4. How will companies know if their programs are verboten? Sounds like nobody will bother to write porn, spyware, VoIP-over-cell, or unlocking apps under the assumption that Apple will distribute them. But how about, say, a photo-sharing app which might or might not be unacceptably piggy from a bandwidth standpoint? Will anybody write useful and interesting apps and then discover it's impossible to get them to customers?
5. Will anyone figure out how to distribute iPhone apps without going through Apple? Probably. Will Apple do its damnedest to make it hard, possibly through software updates that obstruct any alternate routes onto the phone or which disable apps that have snuck their way there already? Probably.
More iPhone Software Questions
6. Are there any killer apps out there? The Apple II's killer app was Visicalc-which was a third-party program which didn't exist when the II was released. The IBM PC's killer app was Lotus 1-2-3-which was a third-party app which didn't exist when the PC was released. The Mac's killer app was PageMaker-which was a third-party app which didn't exist when the Mac was released. You get the idea. There are going to be a lot of really nifty iPhone apps written in the years to come-even more so given the incentive of the iFund announced today. Is there a program yet to be written that'll turn out to be the phone's defining application? I don't have a clue, but I hope so.
7. Will the iPhone be a killer gaming handheld? The demos of Spore and Super Monkey Ball we saw this morning were cool, and it's clear that the phone packs the video and audio punch it needs to enable a sort of miniature approach to immersive gameplay. And a lot of games are going to be a lot of fun when you interact with them through touch and joggling the whole phone. You could see developers latching onto the iPhone as a major gaming platform -- and gamers buying one instead of a Nintendo DS or Sony PSP. What the phone doesn't have, though, is anything like a standard set of game controls. Is anyone going to miss a gamepad or two and a bunch of buttons? How will we play Galaxian on this thing?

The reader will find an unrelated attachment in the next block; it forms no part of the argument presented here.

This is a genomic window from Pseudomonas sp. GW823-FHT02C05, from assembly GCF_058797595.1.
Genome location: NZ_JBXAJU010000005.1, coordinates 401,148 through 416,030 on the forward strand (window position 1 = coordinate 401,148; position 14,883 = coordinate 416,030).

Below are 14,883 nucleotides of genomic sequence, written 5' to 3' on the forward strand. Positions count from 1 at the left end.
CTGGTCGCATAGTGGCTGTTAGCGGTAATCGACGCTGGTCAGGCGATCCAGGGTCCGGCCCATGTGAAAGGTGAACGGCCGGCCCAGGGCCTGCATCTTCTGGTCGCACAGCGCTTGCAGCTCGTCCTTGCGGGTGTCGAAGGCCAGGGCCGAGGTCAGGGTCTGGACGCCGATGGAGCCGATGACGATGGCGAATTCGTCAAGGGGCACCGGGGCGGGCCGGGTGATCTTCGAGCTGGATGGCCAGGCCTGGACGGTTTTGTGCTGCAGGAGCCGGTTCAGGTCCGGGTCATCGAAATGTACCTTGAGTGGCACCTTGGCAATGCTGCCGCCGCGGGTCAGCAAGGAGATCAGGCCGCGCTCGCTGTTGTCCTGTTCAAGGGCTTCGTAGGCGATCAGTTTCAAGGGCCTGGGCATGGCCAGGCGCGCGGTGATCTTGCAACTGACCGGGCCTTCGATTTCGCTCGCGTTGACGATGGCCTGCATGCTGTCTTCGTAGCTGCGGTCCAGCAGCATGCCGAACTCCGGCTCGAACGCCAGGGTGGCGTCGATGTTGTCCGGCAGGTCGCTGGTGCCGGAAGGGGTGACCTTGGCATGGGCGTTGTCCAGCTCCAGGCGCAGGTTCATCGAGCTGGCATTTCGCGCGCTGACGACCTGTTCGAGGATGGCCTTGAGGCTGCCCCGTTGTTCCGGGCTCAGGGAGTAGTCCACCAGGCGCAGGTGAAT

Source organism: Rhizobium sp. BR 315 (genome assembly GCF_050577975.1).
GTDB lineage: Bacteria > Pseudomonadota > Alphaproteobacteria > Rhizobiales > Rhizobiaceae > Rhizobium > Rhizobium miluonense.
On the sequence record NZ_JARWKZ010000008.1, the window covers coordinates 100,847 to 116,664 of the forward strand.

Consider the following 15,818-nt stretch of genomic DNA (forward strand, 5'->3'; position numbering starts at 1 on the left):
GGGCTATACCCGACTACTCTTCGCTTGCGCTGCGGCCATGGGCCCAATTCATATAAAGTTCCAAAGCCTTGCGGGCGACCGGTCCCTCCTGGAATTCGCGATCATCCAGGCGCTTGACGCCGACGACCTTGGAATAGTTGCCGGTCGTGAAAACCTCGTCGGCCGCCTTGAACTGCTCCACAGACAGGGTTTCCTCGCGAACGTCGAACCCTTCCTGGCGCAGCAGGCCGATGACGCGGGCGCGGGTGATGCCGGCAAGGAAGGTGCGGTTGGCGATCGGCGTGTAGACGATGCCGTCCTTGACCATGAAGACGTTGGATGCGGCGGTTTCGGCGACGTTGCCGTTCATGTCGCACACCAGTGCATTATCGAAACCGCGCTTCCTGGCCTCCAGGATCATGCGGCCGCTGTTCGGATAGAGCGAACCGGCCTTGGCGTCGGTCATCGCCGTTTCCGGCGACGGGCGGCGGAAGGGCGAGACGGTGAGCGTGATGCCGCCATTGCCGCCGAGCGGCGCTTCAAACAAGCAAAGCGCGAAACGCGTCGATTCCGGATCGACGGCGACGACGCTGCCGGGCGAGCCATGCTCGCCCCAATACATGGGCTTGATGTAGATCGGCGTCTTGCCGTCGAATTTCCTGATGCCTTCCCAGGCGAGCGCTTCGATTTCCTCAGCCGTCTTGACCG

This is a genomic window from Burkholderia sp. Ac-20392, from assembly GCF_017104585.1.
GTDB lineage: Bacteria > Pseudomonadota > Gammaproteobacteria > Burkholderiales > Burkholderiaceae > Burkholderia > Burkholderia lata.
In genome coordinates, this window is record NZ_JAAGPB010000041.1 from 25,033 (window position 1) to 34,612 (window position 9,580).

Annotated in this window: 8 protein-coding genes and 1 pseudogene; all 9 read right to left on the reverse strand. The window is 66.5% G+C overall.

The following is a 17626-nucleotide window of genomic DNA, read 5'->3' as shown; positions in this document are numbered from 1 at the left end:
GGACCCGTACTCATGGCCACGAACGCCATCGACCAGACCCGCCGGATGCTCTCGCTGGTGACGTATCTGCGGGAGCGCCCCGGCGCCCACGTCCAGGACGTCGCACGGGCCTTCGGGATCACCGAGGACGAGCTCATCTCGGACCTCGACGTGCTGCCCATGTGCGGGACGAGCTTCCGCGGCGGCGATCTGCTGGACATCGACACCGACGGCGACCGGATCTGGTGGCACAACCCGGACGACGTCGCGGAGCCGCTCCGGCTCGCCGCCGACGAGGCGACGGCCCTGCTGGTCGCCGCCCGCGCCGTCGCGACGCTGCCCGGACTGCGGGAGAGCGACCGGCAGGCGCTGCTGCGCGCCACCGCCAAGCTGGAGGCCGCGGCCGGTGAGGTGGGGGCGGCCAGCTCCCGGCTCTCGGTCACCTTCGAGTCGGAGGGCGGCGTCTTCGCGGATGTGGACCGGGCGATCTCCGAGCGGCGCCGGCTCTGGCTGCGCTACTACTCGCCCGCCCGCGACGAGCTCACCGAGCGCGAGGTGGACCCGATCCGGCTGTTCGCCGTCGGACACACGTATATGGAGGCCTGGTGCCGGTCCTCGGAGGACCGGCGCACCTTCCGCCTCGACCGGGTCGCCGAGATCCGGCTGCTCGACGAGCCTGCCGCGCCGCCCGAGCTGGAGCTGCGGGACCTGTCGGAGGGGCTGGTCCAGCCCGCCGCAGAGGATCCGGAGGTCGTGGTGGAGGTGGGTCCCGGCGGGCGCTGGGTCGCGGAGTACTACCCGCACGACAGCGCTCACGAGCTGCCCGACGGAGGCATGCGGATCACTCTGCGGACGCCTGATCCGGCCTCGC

8. Will it be a killer productivity device? There's no question we'll see attempts at word processing and spreadsheets, but it's less clear whether it's going to be possible to do really good ones with the on-screen keyboard competing for display real estate. And while the Exchange support is a major step forward for business applications, the iPhone remains a device without a to-do list, something that's essential to my productivity, at least, as my email and calendar. (Side note: PC World uses Lotus Notes, so the Exchange support won't help me a bit in my real-world workdays.)
9. Even with Exchange, are there all that many IT people out there who will love the iPhone? The plaudits for iPhone as a business device this morning came mostly from organizations with strong ties to Apple-Genentech, Disney, Stanford University. I'll bet that there are plenty of businesspeople who'll try to convince their companies to adopt the iPhone, or who will plunk down their own money for one. But I still have trouble envisioning workaday IT guys becoming advocates for a device with such a high entertainment factor. Or to put it another way, if iPhone starts to chip into BlackBerry's dominance in the workplace, I think it'll happen very slowly, and probably through indirect routes rather than scads of enterprises buying thousands of iPhones in bulk
10. Whither 3G? The biggest elephant in the room this morning was the fact that the iPhone remains a 2.5G phone in what's increasingly a 3G world. We know that a high-speed iPhone is scheduled to show up sometime this year, and that the combination of true mobile broadband and third-party apps is going to have an exponential effect on the potential of this platform. I'd love to think that Steve Jobs is planning a June event to roll out the iPhone 2.0 software that will end with a "just one more thing" involving the 3G iPhone.
That's a whole lotta questions. if you have answers to any of them--wild speculation or logical deduction are fine -- or further questions of your own, I'd love to hear them...